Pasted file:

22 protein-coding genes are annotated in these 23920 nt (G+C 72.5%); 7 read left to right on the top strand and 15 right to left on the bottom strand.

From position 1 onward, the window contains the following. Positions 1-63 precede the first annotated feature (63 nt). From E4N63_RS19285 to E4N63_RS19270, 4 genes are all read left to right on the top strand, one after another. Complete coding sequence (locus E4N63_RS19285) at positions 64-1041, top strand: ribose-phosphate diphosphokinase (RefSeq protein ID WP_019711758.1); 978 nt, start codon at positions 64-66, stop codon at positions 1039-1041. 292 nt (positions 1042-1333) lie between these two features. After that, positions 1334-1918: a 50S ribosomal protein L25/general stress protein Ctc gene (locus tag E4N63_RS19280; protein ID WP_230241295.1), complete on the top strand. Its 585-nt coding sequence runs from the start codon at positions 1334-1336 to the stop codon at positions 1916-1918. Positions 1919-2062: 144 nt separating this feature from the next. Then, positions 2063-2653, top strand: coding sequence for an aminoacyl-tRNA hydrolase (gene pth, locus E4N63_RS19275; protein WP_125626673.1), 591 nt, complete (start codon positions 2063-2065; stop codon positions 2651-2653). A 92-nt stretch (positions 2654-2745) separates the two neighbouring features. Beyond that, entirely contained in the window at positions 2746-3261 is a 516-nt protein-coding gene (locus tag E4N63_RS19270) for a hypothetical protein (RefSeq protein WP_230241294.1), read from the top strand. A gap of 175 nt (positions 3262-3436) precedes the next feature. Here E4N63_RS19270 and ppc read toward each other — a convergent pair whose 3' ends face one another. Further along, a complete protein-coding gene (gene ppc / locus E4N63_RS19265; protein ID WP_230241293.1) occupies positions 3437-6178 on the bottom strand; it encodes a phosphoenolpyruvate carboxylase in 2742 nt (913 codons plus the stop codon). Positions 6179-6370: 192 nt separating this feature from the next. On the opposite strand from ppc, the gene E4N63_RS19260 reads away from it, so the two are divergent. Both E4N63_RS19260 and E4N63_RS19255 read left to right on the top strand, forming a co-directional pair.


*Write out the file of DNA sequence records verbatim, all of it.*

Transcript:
22 protein-coding genes are annotated in these 23920 nt (G+C 72.5%); 7 read left to right on the top strand and 15 right to left on the bottom strand.

From position 1 onward, the window contains the following. Positions 1-63 precede the first annotated feature (63 nt). From E4N63_RS19285 to E4N63_RS19270, 4 genes are all read left to right on the top strand, one after another. Complete coding sequence (locus E4N63_RS19285) at positions 64-1041, top strand: ribose-phosphate diphosphokinase (RefSeq protein ID WP_019711758.1); 978 nt, start codon at positions 64-66, stop codon at positions 1039-1041. 292 nt (positions 1042-1333) lie between these two features. After that, positions 1334-1918: a 50S ribosomal protein L25/general stress protein Ctc gene (locus tag E4N63_RS19280; protein ID WP_230241295.1), complete on the top strand. Its 585-nt coding sequence runs from the start codon at positions 1334-1336 to the stop codon at positions 1916-1918. Positions 1919-2062: 144 nt separating this feature from the next. Then, positions 2063-2653, top strand: coding sequence for an aminoacyl-tRNA hydrolase (gene pth, locus E4N63_RS19275; protein WP_125626673.1), 591 nt, complete (start codon positions 2063-2065; stop codon positions 2651-2653). A 92-nt stretch (positions 2654-2745) separates the two neighbouring features. Beyond that, entirely contained in the window at positions 2746-3261 is a 516-nt protein-coding gene (locus tag E4N63_RS19270) for a hypothetical protein (RefSeq protein WP_230241294.1), read from the top strand. A gap of 175 nt (positions 3262-3436) precedes the next feature. Here E4N63_RS19270 and ppc read toward each other — a convergent pair whose 3' ends face one another. Further along, a complete protein-coding gene (gene ppc / locus E4N63_RS19265; protein ID WP_230241293.1) occupies positions 3437-6178 on the bottom strand; it encodes a phosphoenolpyruvate carboxylase in 2742 nt (913 codons plus the stop codon). Positions 6179-6370: 192 nt separating this feature from the next. On the opposite strand from ppc, the gene E4N63_RS19260 reads away from it, so the two are divergent. Both E4N63_RS19260 and E4N63_RS19255 read left to right on the top strand, forming a co-directional pair.